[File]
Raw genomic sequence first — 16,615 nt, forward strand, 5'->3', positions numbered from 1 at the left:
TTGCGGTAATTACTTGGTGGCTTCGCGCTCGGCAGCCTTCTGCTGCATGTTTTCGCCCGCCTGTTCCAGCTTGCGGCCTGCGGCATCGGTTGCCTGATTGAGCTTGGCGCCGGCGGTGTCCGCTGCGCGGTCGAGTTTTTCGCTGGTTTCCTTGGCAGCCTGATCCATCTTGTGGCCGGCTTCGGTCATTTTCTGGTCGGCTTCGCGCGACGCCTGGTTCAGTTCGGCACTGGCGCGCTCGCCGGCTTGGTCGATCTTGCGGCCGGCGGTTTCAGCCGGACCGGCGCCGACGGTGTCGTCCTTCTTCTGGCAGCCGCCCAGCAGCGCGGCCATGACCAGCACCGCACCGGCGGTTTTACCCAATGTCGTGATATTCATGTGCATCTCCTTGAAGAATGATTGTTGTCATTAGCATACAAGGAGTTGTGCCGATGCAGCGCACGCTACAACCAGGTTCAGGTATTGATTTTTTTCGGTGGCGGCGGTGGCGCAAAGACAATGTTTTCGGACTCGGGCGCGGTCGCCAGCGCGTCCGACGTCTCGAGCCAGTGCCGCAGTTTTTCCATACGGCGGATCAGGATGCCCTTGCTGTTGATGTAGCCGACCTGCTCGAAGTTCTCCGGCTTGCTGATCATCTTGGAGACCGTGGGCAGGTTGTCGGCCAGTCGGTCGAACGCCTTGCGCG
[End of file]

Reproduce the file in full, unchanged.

Raw genomic sequence first — 16,615 nt, forward strand, 5'->3', positions numbered from 1 at the left:
TTGCGGTAATTACTTGGTGGCTTCGCGCTCGGCAGCCTTCTGCTGCATGTTTTCGCCCGCCTGTTCCAGCTTGCGGCCTGCGGCATCGGTTGCCTGATTGAGCTTGGCGCCGGCGGTGTCCGCTGCGCGGTCGAGTTTTTCGCTGGTTTCCTTGGCAGCCTGATCCATCTTGTGGCCGGCTTCGGTCATTTTCTGGTCGGCTTCGCGCGACGCCTGGTTCAGTTCGGCACTGGCGCGCTCGCCGGCTTGGTCGATCTTGCGGCCGGCGGTTTCAGCCGGACCGGCGCCGACGGTGTCGTCCTTCTTCTGGCAGCCGCCCAGCAGCGCGGCCATGACCAGCACCGCACCGGCGGTTTTACCCAATGTCGTGATATTCATGTGCATCTCCTTGAAGAATGATTGTTGTCATTAGCATACAAGGAGTTGTGCCGATGCAGCGCACGCTACAACCAGGTTCAGGTATTGATTTTTTTCGGTGGCGGCGGTGGCGCAAAGACAATGTTTTCGGACTCGGGCGCGGTCGCCAGCGCGTCCGACGTCTCGAGCCAGTGCCGCAGTTTTTCCATACGGCGGATCAGGATGCCCTTGCTGTTGATGTAGCCGACCTGCTCGAAGTTCTCCGGCTTGCTGATCATCTTGGAGACCGTGGGCAGGTTGTCGGCCAGTCGGTCGAACGCCTTGCGCG